Land revenue policy of British: Permanent, Ryotwari,Mahalwari
Land revenue policy of British was formulated to serve one end in particular,i.e. stable revenue. Apart from reducing India to an importing economy, its land policy lead to complete ruination of peasants.
Let’s see how the policies differed from each other.
|Who?||Lord Cornwallis introduced this system.||Thomas Reed and Munro introduced it.||Holt Mackenzie introduced this system.|
Bengal,Orissa and Bihar
Temporary settlements were made in Awadh.
|Madras,Assam and Bombay||Ganga valley, Northwest Punjab and Central India.|
10/11 of the total produce went to British and 1/11 to Zamindars.
|60% in irrigated land and 50% in dryland.||66% of the total produce went to the State/British.|
|Outcome||Made land commercial entity. Since ages, the land had continued to be a property of the State/Kingdom, yet the ownership vested in the cultivator.||Removed intermediaries but replaced by one big zamindar, The State.||Taxed entire lands, ranging from cultivated land to forested lands as well. Although, the Mahals/Villages were extracted rent in toto, yet the individual responsibility existed. Upon non-payment land could be sold to recover the dues.|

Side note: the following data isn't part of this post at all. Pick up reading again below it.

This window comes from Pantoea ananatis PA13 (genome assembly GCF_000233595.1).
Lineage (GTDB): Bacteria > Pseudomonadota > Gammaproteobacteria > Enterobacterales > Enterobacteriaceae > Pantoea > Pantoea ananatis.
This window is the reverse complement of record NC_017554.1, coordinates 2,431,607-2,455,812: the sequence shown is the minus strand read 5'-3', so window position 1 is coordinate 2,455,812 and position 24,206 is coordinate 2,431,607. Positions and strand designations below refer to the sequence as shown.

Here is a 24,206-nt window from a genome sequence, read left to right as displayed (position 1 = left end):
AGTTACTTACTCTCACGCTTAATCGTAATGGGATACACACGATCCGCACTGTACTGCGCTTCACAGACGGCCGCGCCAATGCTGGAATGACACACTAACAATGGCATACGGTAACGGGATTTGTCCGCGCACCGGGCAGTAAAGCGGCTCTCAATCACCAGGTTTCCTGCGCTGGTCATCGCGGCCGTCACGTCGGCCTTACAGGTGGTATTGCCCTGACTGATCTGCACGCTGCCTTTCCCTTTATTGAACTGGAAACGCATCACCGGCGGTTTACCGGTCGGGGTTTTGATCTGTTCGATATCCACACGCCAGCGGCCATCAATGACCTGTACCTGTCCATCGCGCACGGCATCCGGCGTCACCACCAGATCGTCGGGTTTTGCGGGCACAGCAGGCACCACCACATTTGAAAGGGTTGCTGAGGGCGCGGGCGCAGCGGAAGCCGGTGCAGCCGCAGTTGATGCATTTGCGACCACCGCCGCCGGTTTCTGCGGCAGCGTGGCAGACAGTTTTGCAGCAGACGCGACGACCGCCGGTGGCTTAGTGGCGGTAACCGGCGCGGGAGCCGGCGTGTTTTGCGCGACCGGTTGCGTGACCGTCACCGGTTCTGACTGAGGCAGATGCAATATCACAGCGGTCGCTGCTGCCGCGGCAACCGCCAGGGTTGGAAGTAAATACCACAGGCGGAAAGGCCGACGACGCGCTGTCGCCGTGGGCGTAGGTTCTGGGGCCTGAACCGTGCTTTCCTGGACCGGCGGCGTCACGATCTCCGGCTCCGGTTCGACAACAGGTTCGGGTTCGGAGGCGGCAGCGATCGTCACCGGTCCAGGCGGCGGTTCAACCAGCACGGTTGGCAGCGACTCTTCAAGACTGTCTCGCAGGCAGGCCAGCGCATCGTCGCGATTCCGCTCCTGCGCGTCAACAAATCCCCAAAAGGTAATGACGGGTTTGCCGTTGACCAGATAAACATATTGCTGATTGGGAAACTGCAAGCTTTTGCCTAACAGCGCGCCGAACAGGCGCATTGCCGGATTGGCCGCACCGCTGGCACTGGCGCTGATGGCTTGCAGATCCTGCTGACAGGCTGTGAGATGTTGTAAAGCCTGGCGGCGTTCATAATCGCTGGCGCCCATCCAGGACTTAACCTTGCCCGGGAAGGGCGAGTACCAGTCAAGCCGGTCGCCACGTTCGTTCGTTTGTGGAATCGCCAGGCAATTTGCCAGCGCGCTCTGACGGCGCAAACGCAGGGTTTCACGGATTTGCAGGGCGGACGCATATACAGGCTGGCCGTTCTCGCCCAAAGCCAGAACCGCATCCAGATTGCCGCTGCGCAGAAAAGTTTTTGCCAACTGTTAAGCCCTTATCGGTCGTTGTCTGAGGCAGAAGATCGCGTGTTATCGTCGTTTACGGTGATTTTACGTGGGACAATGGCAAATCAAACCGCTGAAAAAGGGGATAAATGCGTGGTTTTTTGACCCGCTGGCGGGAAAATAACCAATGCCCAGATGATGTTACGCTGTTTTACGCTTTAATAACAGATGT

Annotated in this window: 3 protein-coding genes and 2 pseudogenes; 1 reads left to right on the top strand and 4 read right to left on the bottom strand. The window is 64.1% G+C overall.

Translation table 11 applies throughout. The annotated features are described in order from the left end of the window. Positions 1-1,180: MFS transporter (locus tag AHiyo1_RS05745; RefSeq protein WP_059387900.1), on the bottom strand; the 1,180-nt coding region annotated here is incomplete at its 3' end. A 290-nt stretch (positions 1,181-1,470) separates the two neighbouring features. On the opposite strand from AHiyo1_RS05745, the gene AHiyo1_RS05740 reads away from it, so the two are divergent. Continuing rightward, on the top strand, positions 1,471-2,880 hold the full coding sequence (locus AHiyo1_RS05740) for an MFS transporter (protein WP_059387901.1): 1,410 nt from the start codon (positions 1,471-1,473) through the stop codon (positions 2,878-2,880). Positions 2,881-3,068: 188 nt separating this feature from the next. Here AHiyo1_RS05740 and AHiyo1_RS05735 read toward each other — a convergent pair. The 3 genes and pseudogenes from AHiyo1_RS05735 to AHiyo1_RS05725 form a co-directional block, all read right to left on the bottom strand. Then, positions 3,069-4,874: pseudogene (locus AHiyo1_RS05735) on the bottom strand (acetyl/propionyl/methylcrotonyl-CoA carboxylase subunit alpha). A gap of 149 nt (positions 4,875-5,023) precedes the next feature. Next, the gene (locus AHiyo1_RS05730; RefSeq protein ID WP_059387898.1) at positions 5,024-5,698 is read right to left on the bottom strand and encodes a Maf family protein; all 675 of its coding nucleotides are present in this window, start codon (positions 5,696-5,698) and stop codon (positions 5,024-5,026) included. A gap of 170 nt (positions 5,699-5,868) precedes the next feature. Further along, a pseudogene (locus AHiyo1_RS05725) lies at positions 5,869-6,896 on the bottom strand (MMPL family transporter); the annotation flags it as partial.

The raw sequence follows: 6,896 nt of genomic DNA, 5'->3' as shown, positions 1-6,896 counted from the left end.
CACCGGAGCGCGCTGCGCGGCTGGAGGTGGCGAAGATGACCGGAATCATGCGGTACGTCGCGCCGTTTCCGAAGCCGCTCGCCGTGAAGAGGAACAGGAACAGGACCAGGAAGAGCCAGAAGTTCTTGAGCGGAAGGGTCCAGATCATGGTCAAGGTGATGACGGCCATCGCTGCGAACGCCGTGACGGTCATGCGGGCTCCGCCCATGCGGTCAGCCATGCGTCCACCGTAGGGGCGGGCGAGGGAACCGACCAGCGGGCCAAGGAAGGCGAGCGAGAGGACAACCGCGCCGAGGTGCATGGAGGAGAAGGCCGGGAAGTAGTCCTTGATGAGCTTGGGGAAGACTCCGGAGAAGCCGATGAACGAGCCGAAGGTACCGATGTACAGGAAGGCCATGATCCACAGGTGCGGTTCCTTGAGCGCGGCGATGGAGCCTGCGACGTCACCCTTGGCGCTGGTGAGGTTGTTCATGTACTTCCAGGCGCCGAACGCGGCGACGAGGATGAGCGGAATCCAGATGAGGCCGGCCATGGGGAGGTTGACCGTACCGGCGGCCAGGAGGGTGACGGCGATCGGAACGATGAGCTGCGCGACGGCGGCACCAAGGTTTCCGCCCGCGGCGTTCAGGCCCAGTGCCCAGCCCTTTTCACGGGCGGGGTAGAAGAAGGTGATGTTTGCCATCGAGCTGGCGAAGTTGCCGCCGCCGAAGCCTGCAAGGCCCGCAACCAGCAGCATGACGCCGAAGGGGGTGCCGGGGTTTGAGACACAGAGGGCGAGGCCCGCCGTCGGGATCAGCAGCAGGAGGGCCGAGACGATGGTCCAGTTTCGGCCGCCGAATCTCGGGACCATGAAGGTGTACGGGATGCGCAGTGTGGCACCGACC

Land revenue consisted of the bulk of the revenue exacted by the British from Indians. Land revenue policy of the British made the land a commercial entity which ensured stability in income.